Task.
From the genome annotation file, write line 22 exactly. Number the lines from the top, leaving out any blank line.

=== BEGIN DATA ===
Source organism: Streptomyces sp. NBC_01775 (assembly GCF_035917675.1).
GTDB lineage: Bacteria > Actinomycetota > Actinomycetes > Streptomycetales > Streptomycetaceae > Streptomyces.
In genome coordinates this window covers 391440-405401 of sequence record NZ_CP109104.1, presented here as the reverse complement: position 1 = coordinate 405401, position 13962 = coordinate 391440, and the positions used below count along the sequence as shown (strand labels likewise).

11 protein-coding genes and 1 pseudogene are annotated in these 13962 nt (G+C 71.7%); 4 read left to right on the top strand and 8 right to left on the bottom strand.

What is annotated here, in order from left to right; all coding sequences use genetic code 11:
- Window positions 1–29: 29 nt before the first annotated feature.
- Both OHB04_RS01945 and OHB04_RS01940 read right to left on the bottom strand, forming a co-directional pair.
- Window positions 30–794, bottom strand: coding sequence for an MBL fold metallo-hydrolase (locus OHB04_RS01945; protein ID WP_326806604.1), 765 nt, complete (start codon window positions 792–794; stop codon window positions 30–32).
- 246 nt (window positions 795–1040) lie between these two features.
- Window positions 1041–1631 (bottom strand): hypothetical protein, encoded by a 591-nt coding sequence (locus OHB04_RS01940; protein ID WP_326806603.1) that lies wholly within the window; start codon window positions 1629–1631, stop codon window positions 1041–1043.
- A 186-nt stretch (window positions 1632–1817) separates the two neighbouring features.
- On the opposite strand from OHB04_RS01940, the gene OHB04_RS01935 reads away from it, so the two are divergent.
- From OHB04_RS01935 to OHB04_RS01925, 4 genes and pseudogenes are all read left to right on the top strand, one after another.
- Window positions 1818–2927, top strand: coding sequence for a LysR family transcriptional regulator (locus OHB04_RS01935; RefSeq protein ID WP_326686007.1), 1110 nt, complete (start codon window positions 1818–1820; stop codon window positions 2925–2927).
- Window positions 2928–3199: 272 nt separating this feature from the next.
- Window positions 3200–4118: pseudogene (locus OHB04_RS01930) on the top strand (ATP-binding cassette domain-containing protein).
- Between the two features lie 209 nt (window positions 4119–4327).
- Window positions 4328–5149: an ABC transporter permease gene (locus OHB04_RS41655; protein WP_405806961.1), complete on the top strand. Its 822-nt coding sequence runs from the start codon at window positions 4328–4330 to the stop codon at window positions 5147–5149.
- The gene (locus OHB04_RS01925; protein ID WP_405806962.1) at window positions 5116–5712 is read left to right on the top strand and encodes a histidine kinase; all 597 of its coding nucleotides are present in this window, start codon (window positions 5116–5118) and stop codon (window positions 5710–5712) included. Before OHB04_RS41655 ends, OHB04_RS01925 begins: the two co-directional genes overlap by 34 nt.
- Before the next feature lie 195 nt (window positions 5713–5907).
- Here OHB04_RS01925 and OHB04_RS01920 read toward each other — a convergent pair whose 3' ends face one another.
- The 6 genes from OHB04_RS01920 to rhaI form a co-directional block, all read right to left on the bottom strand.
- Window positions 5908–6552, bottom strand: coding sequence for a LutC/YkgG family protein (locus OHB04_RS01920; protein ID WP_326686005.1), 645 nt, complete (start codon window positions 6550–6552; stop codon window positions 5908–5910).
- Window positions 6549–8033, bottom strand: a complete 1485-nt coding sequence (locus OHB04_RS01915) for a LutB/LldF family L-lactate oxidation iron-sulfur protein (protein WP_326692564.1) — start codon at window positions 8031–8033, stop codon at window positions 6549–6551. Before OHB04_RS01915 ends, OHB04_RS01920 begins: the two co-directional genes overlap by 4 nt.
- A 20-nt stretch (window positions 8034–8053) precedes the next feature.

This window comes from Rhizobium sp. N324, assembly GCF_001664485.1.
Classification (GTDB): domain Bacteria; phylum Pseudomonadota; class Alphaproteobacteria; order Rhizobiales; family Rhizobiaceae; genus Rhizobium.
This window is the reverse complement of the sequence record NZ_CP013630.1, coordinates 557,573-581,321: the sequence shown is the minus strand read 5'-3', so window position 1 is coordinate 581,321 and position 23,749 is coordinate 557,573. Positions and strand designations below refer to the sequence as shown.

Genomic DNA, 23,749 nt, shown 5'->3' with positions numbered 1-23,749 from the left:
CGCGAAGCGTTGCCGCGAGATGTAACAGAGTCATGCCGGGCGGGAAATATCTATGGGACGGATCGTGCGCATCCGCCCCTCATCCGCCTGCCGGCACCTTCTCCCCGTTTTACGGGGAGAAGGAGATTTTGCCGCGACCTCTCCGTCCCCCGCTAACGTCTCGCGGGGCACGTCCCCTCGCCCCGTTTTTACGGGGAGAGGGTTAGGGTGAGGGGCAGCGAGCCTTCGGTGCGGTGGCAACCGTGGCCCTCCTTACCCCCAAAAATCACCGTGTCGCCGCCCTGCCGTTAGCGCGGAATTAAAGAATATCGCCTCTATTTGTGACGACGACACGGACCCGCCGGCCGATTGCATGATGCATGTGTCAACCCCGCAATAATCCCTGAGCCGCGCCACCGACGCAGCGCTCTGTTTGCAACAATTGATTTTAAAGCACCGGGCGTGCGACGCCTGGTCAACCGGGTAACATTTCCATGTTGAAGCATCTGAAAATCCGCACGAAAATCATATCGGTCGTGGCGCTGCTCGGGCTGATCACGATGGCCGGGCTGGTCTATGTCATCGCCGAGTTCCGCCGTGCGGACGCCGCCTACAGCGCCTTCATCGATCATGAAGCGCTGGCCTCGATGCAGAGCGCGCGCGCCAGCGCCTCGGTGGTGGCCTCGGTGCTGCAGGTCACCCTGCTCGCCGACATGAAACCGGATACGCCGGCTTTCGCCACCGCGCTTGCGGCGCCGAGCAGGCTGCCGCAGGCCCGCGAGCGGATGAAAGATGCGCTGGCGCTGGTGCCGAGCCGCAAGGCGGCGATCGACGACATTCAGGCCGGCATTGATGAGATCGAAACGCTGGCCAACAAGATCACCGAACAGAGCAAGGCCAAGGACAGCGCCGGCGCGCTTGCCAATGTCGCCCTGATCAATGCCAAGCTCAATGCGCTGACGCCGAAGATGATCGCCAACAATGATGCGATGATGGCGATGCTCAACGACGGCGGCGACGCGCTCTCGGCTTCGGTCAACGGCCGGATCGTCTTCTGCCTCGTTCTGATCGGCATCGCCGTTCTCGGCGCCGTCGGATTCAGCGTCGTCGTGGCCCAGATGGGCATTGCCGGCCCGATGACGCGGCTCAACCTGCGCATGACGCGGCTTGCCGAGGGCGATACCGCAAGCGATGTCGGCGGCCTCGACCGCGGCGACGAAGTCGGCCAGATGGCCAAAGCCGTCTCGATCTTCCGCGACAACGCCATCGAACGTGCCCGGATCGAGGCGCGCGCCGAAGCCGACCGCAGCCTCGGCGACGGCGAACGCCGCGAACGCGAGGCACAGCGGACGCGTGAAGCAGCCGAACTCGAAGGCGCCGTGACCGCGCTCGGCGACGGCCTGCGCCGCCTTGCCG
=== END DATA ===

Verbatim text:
- The 6 genes from OHB04_RS01920 to rhaI form a co-directional block, all read right to left on the bottom strand.